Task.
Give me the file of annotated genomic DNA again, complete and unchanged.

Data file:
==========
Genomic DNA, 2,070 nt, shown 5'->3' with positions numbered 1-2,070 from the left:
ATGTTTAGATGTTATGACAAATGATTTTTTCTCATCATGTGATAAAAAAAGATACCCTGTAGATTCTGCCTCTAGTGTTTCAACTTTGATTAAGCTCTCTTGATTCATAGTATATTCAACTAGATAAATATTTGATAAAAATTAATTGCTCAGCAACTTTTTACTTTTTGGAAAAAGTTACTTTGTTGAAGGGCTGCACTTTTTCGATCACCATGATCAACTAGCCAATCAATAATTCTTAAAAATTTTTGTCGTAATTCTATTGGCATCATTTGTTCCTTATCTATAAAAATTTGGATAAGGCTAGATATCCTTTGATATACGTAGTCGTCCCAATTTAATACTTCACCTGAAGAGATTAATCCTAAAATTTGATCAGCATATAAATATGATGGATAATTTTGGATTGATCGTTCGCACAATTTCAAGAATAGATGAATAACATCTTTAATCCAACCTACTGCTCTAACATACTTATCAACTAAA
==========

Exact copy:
Genomic DNA, 2,070 nt, shown 5'->3' with positions numbered 1-2,070 from the left:
ATGTTTAGATGTTATGACAAATGATTTTTTCTCATCATGTGATAAAAAAAGATACCCTGTAGATTCTGCCTCTAGTGTTTCAACTTTGATTAAGCTCTCTTGATTCATAGTATATTCAACTAGATAAATATTTGATAAAAATTAATTGCTCAGCAACTTTTTACTTTTTGGAAAAAGTTACTTTGTTGAAGGGCTGCACTTTTTCGATCACCATGATCAACTAGCCAATCAATAATTCTTAAAAATTTTTGTCGTAATTCTATTGGCATCATTTGTTCCTTATCTATAAAAATTTGGATAAGGCTAGATATCCTTTGATATACGTAGTCGTCCCAATTTAATACTTCACCTGAAGAGATTAATCCTAAAATTTGATCAGCATATAAATATGATGGATAATTTTGGATTGATCGTTCGCACAATTTCAAGAATAGATGAATAACATCTTTAATCCAACCTACTGCTCTAACATACTTATCAACTAAA